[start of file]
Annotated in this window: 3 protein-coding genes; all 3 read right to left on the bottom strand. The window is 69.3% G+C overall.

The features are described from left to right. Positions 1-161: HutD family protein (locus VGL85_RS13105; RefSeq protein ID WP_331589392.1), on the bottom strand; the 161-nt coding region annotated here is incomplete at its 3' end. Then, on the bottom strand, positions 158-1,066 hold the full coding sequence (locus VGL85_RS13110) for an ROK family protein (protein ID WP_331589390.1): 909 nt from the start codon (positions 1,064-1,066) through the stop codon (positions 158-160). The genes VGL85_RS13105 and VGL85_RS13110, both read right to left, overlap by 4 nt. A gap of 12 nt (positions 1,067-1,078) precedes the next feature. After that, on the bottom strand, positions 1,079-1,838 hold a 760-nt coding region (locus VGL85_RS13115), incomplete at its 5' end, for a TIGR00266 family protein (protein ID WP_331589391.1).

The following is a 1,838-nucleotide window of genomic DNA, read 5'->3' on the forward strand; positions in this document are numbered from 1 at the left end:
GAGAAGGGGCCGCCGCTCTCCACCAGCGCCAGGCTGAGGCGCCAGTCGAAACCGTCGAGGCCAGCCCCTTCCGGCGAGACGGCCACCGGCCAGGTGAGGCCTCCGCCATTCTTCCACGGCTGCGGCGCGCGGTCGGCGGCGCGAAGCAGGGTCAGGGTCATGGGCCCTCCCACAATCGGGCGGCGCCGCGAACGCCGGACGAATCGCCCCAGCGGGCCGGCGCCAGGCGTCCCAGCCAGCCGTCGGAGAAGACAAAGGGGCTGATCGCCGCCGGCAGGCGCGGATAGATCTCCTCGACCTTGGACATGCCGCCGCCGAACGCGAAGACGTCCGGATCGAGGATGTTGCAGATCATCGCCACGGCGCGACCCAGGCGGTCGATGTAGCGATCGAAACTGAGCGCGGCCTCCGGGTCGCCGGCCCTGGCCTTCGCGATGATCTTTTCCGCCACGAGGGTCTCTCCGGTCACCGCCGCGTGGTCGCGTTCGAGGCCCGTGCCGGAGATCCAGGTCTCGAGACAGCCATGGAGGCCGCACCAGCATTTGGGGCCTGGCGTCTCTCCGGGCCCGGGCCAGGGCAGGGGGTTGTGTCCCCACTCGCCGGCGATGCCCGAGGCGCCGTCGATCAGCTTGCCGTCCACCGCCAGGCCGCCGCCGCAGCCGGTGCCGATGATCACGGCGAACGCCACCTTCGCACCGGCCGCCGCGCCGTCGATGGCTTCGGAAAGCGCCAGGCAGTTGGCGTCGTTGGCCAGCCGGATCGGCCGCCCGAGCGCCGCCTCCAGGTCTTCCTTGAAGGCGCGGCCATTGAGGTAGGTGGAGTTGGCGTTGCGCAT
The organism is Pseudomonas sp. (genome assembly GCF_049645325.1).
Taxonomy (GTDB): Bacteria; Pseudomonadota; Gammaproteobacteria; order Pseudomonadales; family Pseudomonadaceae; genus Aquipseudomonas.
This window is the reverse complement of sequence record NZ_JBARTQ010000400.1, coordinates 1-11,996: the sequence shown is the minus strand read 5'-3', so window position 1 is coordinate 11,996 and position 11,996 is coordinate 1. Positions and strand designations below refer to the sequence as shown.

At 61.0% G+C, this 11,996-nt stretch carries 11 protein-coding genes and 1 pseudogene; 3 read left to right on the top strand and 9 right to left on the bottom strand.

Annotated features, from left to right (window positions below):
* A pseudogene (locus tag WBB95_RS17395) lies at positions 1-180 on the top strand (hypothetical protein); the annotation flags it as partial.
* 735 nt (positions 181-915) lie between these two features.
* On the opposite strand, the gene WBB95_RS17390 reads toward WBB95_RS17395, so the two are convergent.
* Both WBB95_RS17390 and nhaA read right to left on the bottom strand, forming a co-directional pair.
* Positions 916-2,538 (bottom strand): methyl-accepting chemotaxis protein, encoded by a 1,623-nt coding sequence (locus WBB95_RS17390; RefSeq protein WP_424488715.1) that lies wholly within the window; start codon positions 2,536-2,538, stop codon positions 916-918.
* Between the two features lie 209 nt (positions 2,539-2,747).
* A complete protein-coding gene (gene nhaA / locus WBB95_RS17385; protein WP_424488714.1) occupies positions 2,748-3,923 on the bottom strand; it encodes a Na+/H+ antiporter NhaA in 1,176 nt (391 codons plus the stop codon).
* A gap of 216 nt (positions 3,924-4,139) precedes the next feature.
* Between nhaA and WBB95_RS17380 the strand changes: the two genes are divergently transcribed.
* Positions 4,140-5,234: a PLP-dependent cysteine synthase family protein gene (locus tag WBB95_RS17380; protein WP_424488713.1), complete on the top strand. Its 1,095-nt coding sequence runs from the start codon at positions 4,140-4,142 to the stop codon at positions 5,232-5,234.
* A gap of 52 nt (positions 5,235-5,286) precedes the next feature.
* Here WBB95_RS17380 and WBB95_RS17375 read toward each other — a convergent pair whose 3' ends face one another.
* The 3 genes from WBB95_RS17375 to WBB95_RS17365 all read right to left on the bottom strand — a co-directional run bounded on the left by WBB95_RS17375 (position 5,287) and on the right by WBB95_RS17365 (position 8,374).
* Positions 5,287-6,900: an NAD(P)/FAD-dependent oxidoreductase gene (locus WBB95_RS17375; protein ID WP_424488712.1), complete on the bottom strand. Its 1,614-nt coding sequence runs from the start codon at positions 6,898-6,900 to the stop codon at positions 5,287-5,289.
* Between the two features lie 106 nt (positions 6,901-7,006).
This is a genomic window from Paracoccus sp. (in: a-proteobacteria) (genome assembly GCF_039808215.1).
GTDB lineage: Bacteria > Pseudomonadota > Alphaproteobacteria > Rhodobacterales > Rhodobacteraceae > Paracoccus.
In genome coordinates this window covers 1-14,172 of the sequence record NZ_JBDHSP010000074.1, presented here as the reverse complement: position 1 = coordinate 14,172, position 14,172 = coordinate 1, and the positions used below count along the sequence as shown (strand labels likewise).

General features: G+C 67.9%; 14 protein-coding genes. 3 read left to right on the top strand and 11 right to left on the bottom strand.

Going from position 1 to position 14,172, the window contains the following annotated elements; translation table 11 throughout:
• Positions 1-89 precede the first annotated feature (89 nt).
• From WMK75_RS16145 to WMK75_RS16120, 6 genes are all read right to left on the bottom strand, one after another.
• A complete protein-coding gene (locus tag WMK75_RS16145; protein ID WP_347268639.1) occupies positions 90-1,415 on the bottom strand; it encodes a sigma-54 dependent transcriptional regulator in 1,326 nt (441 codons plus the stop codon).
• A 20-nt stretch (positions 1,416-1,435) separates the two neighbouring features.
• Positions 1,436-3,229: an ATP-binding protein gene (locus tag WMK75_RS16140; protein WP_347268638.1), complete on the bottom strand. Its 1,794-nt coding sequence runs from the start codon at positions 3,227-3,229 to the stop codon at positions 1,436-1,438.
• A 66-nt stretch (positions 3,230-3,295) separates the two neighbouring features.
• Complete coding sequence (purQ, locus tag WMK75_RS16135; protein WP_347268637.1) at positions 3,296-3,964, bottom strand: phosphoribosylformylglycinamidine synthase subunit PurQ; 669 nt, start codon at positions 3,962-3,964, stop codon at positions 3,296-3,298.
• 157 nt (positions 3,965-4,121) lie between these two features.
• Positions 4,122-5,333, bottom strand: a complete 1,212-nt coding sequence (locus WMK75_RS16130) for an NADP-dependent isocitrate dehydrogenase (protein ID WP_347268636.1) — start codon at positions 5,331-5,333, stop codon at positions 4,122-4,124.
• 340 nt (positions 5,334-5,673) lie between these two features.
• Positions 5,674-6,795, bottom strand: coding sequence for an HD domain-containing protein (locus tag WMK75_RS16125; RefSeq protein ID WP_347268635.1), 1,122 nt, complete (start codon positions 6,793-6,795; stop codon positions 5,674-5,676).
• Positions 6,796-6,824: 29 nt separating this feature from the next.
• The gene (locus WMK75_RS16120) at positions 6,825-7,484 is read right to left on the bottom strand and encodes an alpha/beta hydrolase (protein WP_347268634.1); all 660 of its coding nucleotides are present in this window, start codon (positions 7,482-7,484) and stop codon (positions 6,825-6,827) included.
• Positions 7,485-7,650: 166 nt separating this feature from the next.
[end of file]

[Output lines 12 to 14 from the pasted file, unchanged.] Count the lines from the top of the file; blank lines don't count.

* On the opposite strand, the gene WBB95_RS17390 reads toward WBB95_RS17395, so the two are convergent.
* Both WBB95_RS17390 and nhaA read right to left on the bottom strand, forming a co-directional pair.
* Positions 916-2,538 (bottom strand): methyl-accepting chemotaxis protein, encoded by a 1,623-nt coding sequence (locus WBB95_RS17390; RefSeq protein WP_424488715.1) that lies wholly within the window; start codon positions 2,536-2,538, stop codon positions 916-918.